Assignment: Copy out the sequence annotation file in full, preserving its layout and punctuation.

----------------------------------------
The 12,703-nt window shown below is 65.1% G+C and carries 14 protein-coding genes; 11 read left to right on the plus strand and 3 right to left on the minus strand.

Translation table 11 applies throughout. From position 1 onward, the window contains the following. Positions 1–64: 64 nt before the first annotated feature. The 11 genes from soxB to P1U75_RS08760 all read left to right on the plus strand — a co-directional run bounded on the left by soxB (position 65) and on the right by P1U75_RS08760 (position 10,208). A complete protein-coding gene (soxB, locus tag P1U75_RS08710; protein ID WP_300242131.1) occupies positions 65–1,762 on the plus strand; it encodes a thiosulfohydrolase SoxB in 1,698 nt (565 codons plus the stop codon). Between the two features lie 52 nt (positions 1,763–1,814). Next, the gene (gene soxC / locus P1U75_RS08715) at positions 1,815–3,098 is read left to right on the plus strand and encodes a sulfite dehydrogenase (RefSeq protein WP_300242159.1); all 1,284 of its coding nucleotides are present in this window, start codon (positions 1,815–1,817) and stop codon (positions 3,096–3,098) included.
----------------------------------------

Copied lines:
The 12,703-nt window shown below is 65.1% G+C and carries 14 protein-coding genes; 11 read left to right on the plus strand and 3 right to left on the minus strand.

Translation table 11 applies throughout. From position 1 onward, the window contains the following. Positions 1–64: 64 nt before the first annotated feature. The 11 genes from soxB to P1U75_RS08760 all read left to right on the plus strand — a co-directional run bounded on the left by soxB (position 65) and on the right by P1U75_RS08760 (position 10,208). A complete protein-coding gene (soxB, locus tag P1U75_RS08710; protein ID WP_300242131.1) occupies positions 65–1,762 on the plus strand; it encodes a thiosulfohydrolase SoxB in 1,698 nt (565 codons plus the stop codon). Between the two features lie 52 nt (positions 1,763–1,814). Next, the gene (gene soxC / locus P1U75_RS08715) at positions 1,815–3,098 is read left to right on the plus strand and encodes a sulfite dehydrogenase (RefSeq protein WP_300242159.1); all 1,284 of its coding nucleotides are present in this window, start codon (positions 1,815–1,817) and stop codon (positions 3,096–3,098) included.